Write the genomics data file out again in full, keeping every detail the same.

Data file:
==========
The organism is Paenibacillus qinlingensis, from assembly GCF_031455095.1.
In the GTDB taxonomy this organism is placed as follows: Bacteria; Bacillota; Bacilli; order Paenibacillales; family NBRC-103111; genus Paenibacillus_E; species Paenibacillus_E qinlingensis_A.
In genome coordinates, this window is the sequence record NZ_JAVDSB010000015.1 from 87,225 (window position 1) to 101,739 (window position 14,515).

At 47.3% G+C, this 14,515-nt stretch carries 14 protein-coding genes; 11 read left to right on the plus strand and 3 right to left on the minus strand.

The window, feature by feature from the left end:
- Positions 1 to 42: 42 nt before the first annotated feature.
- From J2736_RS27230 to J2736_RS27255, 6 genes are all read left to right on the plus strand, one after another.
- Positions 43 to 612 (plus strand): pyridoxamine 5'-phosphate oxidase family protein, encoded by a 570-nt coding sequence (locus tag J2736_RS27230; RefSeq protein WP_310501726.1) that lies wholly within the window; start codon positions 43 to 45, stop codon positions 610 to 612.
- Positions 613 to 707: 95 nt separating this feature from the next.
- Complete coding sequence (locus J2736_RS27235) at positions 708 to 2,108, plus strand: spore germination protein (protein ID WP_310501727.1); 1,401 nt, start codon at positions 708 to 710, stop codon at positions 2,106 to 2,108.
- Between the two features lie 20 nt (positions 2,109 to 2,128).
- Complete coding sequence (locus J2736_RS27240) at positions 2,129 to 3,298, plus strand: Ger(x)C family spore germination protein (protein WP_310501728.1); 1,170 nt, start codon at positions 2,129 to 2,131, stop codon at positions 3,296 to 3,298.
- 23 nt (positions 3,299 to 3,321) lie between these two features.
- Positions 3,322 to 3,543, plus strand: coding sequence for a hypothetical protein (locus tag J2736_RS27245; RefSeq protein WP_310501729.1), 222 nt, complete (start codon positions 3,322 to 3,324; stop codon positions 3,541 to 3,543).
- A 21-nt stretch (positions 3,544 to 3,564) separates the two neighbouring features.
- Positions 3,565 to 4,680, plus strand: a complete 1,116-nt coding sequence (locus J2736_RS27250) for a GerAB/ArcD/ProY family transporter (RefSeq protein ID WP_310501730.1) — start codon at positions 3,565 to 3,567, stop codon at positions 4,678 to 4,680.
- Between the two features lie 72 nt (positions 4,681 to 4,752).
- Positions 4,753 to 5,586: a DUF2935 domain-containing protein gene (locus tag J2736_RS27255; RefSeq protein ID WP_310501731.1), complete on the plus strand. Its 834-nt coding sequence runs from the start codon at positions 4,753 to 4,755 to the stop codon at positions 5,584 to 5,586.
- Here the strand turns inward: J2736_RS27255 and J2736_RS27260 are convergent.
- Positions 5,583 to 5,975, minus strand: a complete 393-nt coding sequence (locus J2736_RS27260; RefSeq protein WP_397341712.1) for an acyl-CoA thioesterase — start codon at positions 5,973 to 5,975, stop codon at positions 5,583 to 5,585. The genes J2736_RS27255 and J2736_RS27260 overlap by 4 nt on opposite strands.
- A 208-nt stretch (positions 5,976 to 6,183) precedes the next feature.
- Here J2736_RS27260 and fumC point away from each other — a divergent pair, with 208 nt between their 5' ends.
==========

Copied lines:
The organism is Paenibacillus qinlingensis, from assembly GCF_031455095.1.
In the GTDB taxonomy this organism is placed as follows: Bacteria; Bacillota; Bacilli; order Paenibacillales; family NBRC-103111; genus Paenibacillus_E; species Paenibacillus_E qinlingensis_A.
In genome coordinates, this window is the sequence record NZ_JAVDSB010000015.1 from 87,225 (window position 1) to 101,739 (window position 14,515).

At 47.3% G+C, this 14,515-nt stretch carries 14 protein-coding genes; 11 read left to right on the plus strand and 3 right to left on the minus strand.

The window, feature by feature from the left end:
- Positions 1 to 42: 42 nt before the first annotated feature.
- From J2736_RS27230 to J2736_RS27255, 6 genes are all read left to right on the plus strand, one after another.
- Positions 43 to 612 (plus strand): pyridoxamine 5'-phosphate oxidase family protein, encoded by a 570-nt coding sequence (locus tag J2736_RS27230; RefSeq protein WP_310501726.1) that lies wholly within the window; start codon positions 43 to 45, stop codon positions 610 to 612.
- Positions 613 to 707: 95 nt separating this feature from the next.
- Complete coding sequence (locus J2736_RS27235) at positions 708 to 2,108, plus strand: spore germination protein (protein ID WP_310501727.1); 1,401 nt, start codon at positions 708 to 710, stop codon at positions 2,106 to 2,108.
- Between the two features lie 20 nt (positions 2,109 to 2,128).
- Complete coding sequence (locus J2736_RS27240) at positions 2,129 to 3,298, plus strand: Ger(x)C family spore germination protein (protein WP_310501728.1); 1,170 nt, start codon at positions 2,129 to 2,131, stop codon at positions 3,296 to 3,298.
- 23 nt (positions 3,299 to 3,321) lie between these two features.
- Positions 3,322 to 3,543, plus strand: coding sequence for a hypothetical protein (locus tag J2736_RS27245; RefSeq protein WP_310501729.1), 222 nt, complete (start codon positions 3,322 to 3,324; stop codon positions 3,541 to 3,543).
- A 21-nt stretch (positions 3,544 to 3,564) separates the two neighbouring features.
- Positions 3,565 to 4,680, plus strand: a complete 1,116-nt coding sequence (locus J2736_RS27250) for a GerAB/ArcD/ProY family transporter (RefSeq protein ID WP_310501730.1) — start codon at positions 3,565 to 3,567, stop codon at positions 4,678 to 4,680.
- Between the two features lie 72 nt (positions 4,681 to 4,752).
- Positions 4,753 to 5,586: a DUF2935 domain-containing protein gene (locus tag J2736_RS27255; RefSeq protein ID WP_310501731.1), complete on the plus strand. Its 834-nt coding sequence runs from the start codon at positions 4,753 to 4,755 to the stop codon at positions 5,584 to 5,586.
- Here the strand turns inward: J2736_RS27255 and J2736_RS27260 are convergent.
- Positions 5,583 to 5,975, minus strand: a complete 393-nt coding sequence (locus J2736_RS27260; RefSeq protein WP_397341712.1) for an acyl-CoA thioesterase — start codon at positions 5,973 to 5,975, stop codon at positions 5,583 to 5,585. The genes J2736_RS27255 and J2736_RS27260 overlap by 4 nt on opposite strands.
- A 208-nt stretch (positions 5,976 to 6,183) precedes the next feature.
- Here J2736_RS27260 and fumC point away from each other — a divergent pair, with 208 nt between their 5' ends.